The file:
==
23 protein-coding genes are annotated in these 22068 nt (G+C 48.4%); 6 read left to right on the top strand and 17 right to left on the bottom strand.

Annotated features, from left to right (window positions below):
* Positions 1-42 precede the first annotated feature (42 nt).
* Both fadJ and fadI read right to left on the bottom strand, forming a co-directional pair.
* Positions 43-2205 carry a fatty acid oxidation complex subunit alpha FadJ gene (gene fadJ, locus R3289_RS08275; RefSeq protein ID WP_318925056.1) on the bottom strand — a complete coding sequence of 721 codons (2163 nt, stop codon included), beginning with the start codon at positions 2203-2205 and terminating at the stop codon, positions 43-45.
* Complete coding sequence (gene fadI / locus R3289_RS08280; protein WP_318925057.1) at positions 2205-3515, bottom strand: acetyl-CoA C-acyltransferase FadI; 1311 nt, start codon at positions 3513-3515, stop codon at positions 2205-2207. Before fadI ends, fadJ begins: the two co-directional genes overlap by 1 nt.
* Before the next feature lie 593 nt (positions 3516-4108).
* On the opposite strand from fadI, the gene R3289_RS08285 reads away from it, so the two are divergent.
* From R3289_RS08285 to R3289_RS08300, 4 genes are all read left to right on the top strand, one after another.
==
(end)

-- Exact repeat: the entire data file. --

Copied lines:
23 protein-coding genes are annotated in these 22068 nt (G+C 48.4%); 6 read left to right on the top strand and 17 right to left on the bottom strand.

Annotated features, from left to right (window positions below):
* Positions 1-42 precede the first annotated feature (42 nt).
* Both fadJ and fadI read right to left on the bottom strand, forming a co-directional pair.
* Positions 43-2205 carry a fatty acid oxidation complex subunit alpha FadJ gene (gene fadJ, locus R3289_RS08275; RefSeq protein ID WP_318925056.1) on the bottom strand — a complete coding sequence of 721 codons (2163 nt, stop codon included), beginning with the start codon at positions 2203-2205 and terminating at the stop codon, positions 43-45.
* Complete coding sequence (gene fadI / locus R3289_RS08280; protein WP_318925057.1) at positions 2205-3515, bottom strand: acetyl-CoA C-acyltransferase FadI; 1311 nt, start codon at positions 3513-3515, stop codon at positions 2205-2207. Before fadI ends, fadJ begins: the two co-directional genes overlap by 1 nt.
* Before the next feature lie 593 nt (positions 3516-4108).
* On the opposite strand from fadI, the gene R3289_RS08285 reads away from it, so the two are divergent.
* From R3289_RS08285 to R3289_RS08300, 4 genes are all read left to right on the top strand, one after another.